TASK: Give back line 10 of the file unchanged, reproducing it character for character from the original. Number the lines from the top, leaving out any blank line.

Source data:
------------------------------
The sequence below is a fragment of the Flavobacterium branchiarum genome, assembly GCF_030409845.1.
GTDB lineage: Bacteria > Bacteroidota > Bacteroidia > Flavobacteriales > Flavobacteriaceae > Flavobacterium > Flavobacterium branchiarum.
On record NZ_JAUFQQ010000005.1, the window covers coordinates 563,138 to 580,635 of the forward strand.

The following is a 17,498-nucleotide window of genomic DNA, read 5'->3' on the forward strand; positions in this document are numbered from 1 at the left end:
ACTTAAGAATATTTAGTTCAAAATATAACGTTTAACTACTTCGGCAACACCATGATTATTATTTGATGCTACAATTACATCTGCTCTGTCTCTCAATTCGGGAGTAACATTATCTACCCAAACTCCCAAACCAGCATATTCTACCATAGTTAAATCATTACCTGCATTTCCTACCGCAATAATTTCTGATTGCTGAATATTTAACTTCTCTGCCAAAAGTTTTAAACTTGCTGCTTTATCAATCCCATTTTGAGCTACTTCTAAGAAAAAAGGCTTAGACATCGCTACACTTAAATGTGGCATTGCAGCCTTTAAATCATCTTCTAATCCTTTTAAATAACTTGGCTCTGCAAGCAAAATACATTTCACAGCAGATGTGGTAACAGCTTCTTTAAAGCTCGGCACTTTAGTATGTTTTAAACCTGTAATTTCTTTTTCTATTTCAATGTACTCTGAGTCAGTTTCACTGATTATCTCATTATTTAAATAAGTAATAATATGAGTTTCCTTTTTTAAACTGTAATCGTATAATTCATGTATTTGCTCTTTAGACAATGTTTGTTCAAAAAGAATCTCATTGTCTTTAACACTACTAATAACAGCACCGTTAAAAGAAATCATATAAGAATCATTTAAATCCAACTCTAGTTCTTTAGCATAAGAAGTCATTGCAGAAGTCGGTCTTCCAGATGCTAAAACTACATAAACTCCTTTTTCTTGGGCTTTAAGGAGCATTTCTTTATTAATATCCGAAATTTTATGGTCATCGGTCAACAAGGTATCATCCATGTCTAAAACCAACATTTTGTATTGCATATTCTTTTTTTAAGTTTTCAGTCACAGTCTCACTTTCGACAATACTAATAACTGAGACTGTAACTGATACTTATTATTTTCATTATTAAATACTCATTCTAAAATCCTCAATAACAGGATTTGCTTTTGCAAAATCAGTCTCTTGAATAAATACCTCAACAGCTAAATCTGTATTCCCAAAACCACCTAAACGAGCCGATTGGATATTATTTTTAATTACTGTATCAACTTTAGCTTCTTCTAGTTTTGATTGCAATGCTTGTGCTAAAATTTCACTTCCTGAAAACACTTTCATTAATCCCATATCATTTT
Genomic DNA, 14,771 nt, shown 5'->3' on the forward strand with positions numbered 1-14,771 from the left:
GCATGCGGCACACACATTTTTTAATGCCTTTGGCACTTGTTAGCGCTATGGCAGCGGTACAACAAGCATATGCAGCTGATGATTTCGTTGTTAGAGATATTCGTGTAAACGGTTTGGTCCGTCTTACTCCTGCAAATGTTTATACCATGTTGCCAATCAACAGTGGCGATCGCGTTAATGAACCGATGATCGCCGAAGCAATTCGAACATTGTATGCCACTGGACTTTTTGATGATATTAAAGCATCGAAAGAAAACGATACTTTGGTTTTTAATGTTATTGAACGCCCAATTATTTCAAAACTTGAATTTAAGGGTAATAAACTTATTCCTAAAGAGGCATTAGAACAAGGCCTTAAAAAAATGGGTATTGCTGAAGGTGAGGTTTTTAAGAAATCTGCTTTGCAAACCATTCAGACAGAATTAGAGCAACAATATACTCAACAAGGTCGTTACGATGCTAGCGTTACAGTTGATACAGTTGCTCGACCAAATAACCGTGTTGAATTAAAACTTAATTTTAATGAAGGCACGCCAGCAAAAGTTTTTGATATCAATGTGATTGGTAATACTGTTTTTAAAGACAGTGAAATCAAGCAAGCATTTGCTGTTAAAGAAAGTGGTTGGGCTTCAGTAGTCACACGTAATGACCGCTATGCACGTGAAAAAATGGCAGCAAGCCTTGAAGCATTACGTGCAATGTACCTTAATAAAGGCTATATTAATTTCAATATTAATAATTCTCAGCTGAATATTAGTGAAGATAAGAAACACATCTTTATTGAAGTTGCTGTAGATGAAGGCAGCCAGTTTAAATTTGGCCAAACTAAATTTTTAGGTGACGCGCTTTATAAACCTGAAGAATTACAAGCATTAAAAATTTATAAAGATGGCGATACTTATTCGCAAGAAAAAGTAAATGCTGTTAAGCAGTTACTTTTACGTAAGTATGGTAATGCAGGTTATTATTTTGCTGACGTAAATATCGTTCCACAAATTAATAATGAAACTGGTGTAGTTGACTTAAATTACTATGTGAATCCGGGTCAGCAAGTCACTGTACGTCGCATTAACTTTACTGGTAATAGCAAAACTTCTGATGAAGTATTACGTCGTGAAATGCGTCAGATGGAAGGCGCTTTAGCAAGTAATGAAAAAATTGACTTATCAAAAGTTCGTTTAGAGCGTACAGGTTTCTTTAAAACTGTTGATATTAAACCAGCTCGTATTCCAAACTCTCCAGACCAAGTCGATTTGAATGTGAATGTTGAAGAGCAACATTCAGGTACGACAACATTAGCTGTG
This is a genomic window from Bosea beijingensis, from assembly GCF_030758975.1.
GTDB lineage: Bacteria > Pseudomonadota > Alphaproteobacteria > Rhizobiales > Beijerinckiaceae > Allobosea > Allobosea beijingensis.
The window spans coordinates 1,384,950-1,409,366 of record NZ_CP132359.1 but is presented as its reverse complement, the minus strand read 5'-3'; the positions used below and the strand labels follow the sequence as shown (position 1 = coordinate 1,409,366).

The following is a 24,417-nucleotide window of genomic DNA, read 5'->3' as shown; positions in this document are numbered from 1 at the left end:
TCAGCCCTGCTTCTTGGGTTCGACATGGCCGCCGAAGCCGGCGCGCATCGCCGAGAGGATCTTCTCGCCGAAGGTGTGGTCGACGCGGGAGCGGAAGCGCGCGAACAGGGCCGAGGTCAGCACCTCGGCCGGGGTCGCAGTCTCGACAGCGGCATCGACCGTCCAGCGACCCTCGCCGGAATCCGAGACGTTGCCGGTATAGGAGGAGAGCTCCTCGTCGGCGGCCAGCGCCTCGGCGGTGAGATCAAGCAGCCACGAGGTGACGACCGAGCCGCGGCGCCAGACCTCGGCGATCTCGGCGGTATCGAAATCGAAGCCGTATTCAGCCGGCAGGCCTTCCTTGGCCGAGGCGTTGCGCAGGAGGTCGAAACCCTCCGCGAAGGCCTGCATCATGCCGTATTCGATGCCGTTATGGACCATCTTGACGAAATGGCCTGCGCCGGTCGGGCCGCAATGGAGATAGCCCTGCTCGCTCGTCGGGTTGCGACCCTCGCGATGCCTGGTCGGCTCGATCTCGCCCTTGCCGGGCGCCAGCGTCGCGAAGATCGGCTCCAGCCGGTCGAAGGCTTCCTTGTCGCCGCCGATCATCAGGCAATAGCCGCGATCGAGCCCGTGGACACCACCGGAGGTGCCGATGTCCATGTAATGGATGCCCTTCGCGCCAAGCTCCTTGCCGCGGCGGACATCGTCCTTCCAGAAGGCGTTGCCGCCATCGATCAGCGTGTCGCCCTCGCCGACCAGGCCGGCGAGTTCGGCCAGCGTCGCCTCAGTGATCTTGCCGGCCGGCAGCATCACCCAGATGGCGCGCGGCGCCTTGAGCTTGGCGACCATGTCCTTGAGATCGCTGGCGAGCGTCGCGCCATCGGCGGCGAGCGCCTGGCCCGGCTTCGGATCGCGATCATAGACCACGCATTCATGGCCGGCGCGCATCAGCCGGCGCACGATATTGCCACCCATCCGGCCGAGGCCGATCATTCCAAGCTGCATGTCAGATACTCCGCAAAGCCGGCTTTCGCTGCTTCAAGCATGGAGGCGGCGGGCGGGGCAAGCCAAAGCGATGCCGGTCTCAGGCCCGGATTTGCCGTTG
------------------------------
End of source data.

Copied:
The window spans coordinates 1,384,950-1,409,366 of record NZ_CP132359.1 but is presented as its reverse complement, the minus strand read 5'-3'; the positions used below and the strand labels follow the sequence as shown (position 1 = coordinate 1,409,366).